NASA released a report today that new information has been collected by IRIS, or the Interface Region Imaging Spectrograph, and the results can begin applying some of the three new findings to further knowledge on the Sun and its atmosphere. The insights will come in the realm of understanding why the sun’s corona is heated so much more than the surface. Additionally, the findings help scientists understand why solar winds happen, as well as what makes the particles take off during a solar flare. Solar flares are powered by tiny particles becoming more, and more active and eventually expanding and exploding outward as they become more active.

The overall goal is to use this new information to help along research and get a more thorough understanding of how the sun is able to transfer energy through its atmosphere. The research as a whole shows that this part of the sun is significantly more complicated than any scientists had thought before.

First, scientists discovered that there are heat pockets in the lower portions of the atmosphere. These lower level temperatures are around 200,000 Fahrenheit, and scientists often refer to these as “solar heat bombs,” because they release so much energy in such a short period of time. Scientists believe that having a better understanding of these pockets, will give them greater insight into how the entire solar system is heated up, and how regular, or irregular heating patterns are recognized.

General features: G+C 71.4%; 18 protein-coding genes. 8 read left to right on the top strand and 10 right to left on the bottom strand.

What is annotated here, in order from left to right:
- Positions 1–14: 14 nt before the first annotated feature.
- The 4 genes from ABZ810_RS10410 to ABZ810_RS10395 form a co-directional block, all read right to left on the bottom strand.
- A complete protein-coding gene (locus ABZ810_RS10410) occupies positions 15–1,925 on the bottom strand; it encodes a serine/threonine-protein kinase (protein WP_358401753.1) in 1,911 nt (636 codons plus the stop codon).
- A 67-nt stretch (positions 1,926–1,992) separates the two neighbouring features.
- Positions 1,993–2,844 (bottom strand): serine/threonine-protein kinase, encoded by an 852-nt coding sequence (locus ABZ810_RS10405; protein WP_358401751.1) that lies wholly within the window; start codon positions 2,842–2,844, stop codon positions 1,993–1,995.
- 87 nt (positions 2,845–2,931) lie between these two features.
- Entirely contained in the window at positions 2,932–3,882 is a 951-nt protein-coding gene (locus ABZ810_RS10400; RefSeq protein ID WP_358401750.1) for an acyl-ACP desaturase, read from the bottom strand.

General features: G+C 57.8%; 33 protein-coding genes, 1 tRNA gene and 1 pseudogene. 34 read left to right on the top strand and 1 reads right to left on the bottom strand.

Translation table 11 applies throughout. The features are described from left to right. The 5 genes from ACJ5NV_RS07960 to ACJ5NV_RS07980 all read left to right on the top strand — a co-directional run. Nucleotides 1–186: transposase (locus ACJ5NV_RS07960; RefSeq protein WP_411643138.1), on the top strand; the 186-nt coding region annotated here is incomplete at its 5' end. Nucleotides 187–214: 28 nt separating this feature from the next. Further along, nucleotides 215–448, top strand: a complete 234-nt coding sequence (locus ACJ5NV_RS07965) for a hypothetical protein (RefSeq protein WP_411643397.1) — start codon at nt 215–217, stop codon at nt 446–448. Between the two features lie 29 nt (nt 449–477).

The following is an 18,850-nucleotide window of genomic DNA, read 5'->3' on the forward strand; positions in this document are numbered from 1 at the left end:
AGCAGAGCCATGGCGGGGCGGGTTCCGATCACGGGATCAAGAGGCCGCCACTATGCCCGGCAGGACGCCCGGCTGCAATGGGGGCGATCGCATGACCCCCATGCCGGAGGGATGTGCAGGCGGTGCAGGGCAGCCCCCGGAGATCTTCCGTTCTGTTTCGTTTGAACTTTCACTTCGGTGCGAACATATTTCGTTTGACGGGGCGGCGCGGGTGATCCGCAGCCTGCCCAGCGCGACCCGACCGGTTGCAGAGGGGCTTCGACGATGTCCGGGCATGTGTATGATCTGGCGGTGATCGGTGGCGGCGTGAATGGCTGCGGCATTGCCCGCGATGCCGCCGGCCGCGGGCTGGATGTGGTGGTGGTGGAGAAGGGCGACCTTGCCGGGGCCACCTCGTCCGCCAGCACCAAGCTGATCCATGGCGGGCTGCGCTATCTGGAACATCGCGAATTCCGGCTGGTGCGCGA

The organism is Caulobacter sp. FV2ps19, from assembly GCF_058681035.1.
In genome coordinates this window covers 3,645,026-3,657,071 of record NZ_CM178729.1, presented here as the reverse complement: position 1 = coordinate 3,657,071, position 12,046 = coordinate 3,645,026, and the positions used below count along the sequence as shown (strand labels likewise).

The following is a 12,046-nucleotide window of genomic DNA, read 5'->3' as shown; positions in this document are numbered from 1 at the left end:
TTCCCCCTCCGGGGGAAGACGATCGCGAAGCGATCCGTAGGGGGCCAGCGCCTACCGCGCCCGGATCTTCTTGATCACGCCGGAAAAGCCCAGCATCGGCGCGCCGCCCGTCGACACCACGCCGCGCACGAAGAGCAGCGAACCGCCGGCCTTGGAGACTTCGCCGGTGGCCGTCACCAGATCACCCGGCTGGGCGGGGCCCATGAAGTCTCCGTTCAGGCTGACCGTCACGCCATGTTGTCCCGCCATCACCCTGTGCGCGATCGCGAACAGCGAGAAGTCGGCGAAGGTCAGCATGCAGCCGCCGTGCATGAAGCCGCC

Must Read: NASA IRIS sheds light on Sun’s ‘Heat Bombs’ or ‘Nano flares’ (+video)

Next, scientists got a closer look at loops of solar material in the interface region of the sun. The belief is that this will give scientists a better understanding of how the solar atmosphere is energized, since they lack the traditional means that planets have to create an atmosphere. This will also give scientists a solid understanding how the energizing process works around the sun in the atmosphere. In many ways it will be like understanding how the sun gets charged from the outside.

Must Read: NASA IRIS sheds light on Sun’s ‘Heat Bombs’ or ‘Nano flares’ (+video)

The last, and possibly the coolest display that IRIS picked up were the large solar flares that were initiated by something called magnetic reconnection. This is where magnetic field lines cross, separate, and then cross again – causing them to explode when they do realign. This is a major player in terms of how the sun is getting energy, and how heat is created from the sun. These are called nanoflare’s and this is something that NASA has wanted more information on for some time.